Sign of The Week – PLEASE
One of the signs that parents and teachers often ask me for is the sign for PLEASE. So, I thought you may like to try it too! It is important to focus on pragmatic language first before we consider introducing words like please and thank you…
Welcome to the Sign Of The Week.
At this stage, you probably know that I am a huge advocate for communications systems, such as sign language, right?
But I don´t want you to just take my word for it.
There is tons of research out there, and I want to share the results of one of these studies. Listen to this…
Did you know that when you use signs with instructions, children are 4 times more likely to respond?
Yes, 4 times more likely! This was the finding of a study done by Carbone et al (2006) with children with autism. This study showed that speech and signs training produced four times the number of responses of speech alone training. The researchers explained in the conclusions that one of the reasons for this may be because of the visual cues that signs provide.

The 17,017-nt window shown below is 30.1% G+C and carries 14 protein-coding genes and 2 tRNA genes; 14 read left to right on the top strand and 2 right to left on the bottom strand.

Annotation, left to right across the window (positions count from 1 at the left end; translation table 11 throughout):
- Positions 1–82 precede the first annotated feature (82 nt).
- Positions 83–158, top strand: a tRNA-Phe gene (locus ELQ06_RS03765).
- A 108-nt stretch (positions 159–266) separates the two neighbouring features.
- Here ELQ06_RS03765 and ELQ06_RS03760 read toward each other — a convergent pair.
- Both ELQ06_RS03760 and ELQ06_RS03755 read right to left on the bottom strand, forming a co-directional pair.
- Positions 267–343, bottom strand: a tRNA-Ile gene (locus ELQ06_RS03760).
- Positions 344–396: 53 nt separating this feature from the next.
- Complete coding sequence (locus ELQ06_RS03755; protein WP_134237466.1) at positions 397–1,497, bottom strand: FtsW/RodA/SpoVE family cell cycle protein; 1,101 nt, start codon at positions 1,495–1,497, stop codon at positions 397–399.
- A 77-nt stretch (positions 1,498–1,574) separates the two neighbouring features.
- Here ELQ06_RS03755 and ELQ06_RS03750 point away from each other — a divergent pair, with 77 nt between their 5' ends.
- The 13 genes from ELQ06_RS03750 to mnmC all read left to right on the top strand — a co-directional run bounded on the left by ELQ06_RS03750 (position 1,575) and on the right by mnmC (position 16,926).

Using signs in the classroom (or in our virtual sessions with students) help our students see as well as hear what is being communicated, therefore, it contributes to greater understanding, which, in turn, contributes to more cooperation and learning in the classroom.
So, this week, I want to teach you a sign that you can use when giving instructions to your students.
This sign is QUIET.
You can use the QUIET sign to get your student´s attention before starting an activity, when you explain the “rules of circle time”, or even to teach children to use a “quiet voice” instead of a loud voice in the classroom.
So, the sign of the week, starting on Monday the 25th of January is QUIET.
Subscribe to my newsletter and learn a new sign every week, read one of my articles or watch my video blogs where I answer questions I receive from primary school teachers, special needs assistants, and early years educators of children with autism.